Levy funding for street and park maintenance: A big win for bicyclists in Kirkland
In November, Kirkland voters passed two Cascade-endorsed levies, and now the City of Kirkland is working to decide where to spend the money.
Proposition 1, a $3 million levy for city street maintenance and pedestrian safety, passed with a nearly 55 percent approval rate. In the coming year, engineers will evaluate 500 lane miles of Kirkland’s roads, including its neighborhood streets, to determine how the money will be spent.
According to a City report, part of the maintenance plan is to overlay six arterials, Slurry Seal roughly 30 lane miles of road, construct sidewalks to Kirkland’s 12 elementary and middle schools, re-stripe 230 crosswalks and upgrade 50 of the City’s most trafficked crosswalks with warning lights. Over time, the levy will also expand Kirkland’s 40 miles of bike lanes and make the City’s network of parks, transit routes, schools and commercial areas more connected for walkers and cyclists.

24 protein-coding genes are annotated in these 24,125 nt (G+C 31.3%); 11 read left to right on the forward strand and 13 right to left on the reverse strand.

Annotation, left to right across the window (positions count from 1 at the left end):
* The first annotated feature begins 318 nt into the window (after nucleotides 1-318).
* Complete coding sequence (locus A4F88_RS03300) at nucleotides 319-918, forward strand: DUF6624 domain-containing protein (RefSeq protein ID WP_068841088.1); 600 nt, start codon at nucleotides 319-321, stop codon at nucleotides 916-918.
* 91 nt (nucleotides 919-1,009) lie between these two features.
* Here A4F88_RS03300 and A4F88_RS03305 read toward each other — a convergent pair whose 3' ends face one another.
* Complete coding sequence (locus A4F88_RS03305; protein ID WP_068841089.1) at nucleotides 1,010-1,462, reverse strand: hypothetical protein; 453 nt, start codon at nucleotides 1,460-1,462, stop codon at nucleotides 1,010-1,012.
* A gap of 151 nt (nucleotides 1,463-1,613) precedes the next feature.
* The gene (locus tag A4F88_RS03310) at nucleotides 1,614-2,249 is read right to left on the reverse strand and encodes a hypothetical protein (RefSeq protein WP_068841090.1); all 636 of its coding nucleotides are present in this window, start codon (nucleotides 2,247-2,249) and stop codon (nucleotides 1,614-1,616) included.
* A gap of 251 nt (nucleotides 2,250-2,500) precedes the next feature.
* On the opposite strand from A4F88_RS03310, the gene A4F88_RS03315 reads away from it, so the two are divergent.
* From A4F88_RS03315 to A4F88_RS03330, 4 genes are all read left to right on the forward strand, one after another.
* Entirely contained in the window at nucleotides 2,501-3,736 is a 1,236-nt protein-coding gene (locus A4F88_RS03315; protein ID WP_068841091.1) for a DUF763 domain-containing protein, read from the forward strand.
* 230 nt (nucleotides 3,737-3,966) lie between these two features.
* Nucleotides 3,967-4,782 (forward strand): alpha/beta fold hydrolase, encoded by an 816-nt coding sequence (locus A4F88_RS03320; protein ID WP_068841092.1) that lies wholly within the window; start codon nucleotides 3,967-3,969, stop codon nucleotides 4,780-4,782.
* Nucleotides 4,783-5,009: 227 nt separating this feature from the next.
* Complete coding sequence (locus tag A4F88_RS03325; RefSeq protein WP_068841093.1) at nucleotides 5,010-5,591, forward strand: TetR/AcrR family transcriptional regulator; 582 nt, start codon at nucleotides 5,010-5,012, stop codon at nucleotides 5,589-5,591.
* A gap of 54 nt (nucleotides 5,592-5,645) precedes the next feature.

“This is a big win for bicyclists in Kirkland," says Evan Manvel, Cascade's Director of Policy, Planning & Government Affairs. "Of course we’re excited about new improved bike connections, that we hope will be designed to serve people of all ages and abilities, but we also appreciate funding for street maintenance, which impacts road riding as well as the long-term stability of our transportation funding.”
The other Cascade-endorsed levy, Proposition 2, will fund the restoration, maintenance and enhancement of Kirkland’s network of park.
Within seven years, Park planners say the $2.35 million-per-year levy will help the City complete a series of vital projects including renovation of the shoreline along Lake Washington, continue the partnership with the Lake Washington School District that gives residents access to ballfields at 16 Kirkland schools, and it help the City transform the old Burlington Northern Santa Fe rail corridor into the Cross Kirkland Corridor’s interim bicycle and pedestrian trail.
"Cascade has long advocated for taking advantage of the disused Burlington Northern Santa Fe railway line for a regional trail, connecting all the cities in the region’s Eastside. Prop 2 will allow Kirkland to take some significant steps towards creating that trail," said Manvel. "Surveys of all types of cyclists show that routes away from traffic, such as trails, are the preferred route, and this could be a fabulous one.”